Thursday, May 14, 2009

16th August 2008: "Spaghetti Wrestling Sci-Fi" double!

Superargo And The Faceless Giants

Italy 1968 colour

aka Il Re Dei Criminali, L'Invincibile Superman, Superargo

Director “Paul Maxwell”/Paolo Bianchini Writer Julio Buchs

Cast “Ken Wood”/Giovanni Cianfriglia (Superargo), Guy Madison (Professor Wendland), “Liz Barrett”/Luisa Baratto (Gloria Devon), Diana Lorys

Like the United States, Europe has a long tradition of pulp novels and comic strips infiltrating mainstream culture. Unlike much of the output from the States, however, their comics are usually crafted for a more sophisticated adult audience. Thus the kinky body-stockinged superhero became a staple of Euro pulp cinema in the mid Sixties during a time when Batman and Bond set off a string of pop culture explosions around the world.

Superargo was just one of many comic characters brought to the big screen, first in Superargo vs Diabolicus in 1966, and this, its 1968 sequel Superargo And The Faceless Giants. Played by “Ken Wood” aka Giovanni Cianfriglia, a stunt man and bit player in peplum and spy features who graduated to headlining spaghetti westerns, Superargo cuts an impressive figure: a red body stockinged superhero with a perfectly drawn square jaw and comic book eyes staring out from a black leather mask (is that masquerade or bondage chic?). In fact he’s almost identical to the all-black Diabolik, but then the Euro superheroes (Flashman, Argoman, Goldface, Phenomenal) are all just one differently-coloured mask away from melding into a huge amorphous ultrahero.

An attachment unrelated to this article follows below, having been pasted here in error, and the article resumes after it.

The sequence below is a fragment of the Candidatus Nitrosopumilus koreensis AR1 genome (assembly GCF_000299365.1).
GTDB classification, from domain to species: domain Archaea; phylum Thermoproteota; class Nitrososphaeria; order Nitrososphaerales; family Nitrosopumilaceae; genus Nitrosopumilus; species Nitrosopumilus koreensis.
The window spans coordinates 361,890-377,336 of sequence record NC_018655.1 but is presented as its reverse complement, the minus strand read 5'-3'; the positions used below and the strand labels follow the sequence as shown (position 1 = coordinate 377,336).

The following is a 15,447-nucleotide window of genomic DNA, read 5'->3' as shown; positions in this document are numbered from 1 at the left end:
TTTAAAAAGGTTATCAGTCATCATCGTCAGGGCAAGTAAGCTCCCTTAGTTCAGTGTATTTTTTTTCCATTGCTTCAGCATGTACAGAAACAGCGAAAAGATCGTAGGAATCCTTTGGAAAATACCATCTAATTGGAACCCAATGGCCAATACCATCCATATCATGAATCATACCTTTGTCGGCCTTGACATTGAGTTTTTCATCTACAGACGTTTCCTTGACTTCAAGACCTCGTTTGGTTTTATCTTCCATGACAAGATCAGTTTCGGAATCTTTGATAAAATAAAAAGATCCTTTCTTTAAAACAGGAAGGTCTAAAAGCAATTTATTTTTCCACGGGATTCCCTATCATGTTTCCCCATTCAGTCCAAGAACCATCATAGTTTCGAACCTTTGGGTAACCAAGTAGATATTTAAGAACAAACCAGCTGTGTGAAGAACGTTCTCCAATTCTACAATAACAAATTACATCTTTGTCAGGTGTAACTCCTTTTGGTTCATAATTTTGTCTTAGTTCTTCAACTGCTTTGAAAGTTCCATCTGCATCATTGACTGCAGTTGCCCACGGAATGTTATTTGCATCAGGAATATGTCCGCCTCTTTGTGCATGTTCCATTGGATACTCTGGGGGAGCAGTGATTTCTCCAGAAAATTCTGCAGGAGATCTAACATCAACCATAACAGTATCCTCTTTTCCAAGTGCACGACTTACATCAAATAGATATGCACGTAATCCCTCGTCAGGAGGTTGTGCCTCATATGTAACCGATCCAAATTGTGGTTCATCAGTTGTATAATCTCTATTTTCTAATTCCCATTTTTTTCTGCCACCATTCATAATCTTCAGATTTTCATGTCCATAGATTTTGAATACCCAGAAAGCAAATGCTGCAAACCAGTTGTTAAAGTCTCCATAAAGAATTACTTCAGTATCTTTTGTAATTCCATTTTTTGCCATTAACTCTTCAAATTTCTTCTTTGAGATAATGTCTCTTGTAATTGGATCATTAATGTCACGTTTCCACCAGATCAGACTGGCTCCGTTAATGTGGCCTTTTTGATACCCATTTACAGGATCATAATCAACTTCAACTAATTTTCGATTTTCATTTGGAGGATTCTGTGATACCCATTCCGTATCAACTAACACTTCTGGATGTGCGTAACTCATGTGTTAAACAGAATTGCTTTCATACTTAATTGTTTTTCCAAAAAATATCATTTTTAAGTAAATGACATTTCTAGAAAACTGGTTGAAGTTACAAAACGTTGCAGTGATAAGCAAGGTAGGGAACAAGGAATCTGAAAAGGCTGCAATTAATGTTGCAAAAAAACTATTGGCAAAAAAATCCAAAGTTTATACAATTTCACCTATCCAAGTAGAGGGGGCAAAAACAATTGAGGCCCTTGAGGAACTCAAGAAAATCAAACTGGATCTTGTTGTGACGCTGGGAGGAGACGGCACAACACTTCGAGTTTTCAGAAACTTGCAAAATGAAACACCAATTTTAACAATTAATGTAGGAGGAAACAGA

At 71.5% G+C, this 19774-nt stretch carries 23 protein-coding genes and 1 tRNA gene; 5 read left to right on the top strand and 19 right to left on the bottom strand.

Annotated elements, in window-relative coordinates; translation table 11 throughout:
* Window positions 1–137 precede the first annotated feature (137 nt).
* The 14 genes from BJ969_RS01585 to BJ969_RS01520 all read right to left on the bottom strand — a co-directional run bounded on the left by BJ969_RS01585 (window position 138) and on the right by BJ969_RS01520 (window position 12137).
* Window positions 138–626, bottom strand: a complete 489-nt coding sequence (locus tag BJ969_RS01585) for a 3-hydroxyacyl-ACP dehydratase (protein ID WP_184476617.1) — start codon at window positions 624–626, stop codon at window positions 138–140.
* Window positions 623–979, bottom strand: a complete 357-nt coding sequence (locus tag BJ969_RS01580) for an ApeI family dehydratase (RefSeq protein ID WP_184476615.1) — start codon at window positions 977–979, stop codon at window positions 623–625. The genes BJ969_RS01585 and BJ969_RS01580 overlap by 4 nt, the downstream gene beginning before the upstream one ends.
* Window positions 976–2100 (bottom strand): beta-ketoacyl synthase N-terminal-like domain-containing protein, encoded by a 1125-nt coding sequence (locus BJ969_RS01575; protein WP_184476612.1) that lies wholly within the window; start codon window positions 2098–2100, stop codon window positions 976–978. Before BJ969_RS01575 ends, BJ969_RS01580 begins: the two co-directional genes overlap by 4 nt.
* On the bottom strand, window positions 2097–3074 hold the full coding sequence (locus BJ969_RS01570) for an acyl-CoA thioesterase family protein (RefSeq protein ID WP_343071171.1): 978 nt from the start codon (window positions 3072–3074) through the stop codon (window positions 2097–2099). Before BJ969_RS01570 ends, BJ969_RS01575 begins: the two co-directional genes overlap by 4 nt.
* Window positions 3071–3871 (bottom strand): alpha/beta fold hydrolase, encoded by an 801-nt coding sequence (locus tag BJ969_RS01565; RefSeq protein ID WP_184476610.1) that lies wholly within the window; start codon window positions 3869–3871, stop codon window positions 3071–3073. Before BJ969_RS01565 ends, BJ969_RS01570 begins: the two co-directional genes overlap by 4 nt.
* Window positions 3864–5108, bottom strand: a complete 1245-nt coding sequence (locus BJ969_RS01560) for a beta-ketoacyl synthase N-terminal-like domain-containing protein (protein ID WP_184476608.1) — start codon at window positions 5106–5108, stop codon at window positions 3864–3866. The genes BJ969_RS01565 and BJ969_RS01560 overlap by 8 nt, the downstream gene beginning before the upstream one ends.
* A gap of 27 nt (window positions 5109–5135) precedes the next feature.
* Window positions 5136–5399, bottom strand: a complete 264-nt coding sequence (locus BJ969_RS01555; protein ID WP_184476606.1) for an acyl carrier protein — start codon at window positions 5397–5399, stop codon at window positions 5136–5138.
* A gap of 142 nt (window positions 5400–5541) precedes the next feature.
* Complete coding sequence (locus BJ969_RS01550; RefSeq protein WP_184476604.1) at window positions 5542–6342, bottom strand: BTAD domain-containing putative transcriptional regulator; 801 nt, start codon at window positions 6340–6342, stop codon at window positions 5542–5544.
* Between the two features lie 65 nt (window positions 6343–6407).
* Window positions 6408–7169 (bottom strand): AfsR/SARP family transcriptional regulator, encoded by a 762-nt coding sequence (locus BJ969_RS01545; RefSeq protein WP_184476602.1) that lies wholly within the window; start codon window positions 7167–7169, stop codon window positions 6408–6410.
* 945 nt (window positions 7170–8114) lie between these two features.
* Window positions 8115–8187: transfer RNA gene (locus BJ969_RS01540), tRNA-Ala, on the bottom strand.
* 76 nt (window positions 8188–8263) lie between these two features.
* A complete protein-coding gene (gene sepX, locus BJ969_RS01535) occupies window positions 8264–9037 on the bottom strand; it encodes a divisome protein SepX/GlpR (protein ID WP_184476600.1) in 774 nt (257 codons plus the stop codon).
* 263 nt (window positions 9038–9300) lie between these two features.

In Superargo And The Faceless Giants, Ken Wood makes his first appearance in a wrestling ring, and you’d be forgiven for thinking this was yet another Santo knockoff from Mexico. In fact this catch-all pulpathon looks and feels like a continental Santo film, with the added Euro flair of sub-Bondian gadgetry and ubervillains, mutant pop art excesses, ludicrous science fiction, and with some remarkably Sixties attributes: his own personal guru, a turbaned fakir named Kamir, the gift of telepathy, and the ability to focus his psychic energy to bend matter at will. Groovy.

He's called in as a freelance agent for the secret service to investigate the case of the missing champions: all world class athletes kidnapped by the clearly insane Professor Wendland and somehow replaced by the titular “faceless giants” – tallish (but not excessively so) robots with pantyhose features and Cybermen cutoffs. His sidekick Claire is also nabbed and brainwashed by the mad Professor into destroying Superargo and thus taking over the world. In the words of Kurt Vonnegut: and so it goes. You've seen it a thousand times before in a thousand configurations, and still it's as much goofy fun as watching Batman as a kid for the very first time.

Batman’s Euro counterparts may have less kitsch and more quiche at their disposal, but it's no less insane, and with its mutant surfadelia and wrestlemania in full swing, I'm sure you're going to go Batshit crazy over Superargo And The Faceless Giants.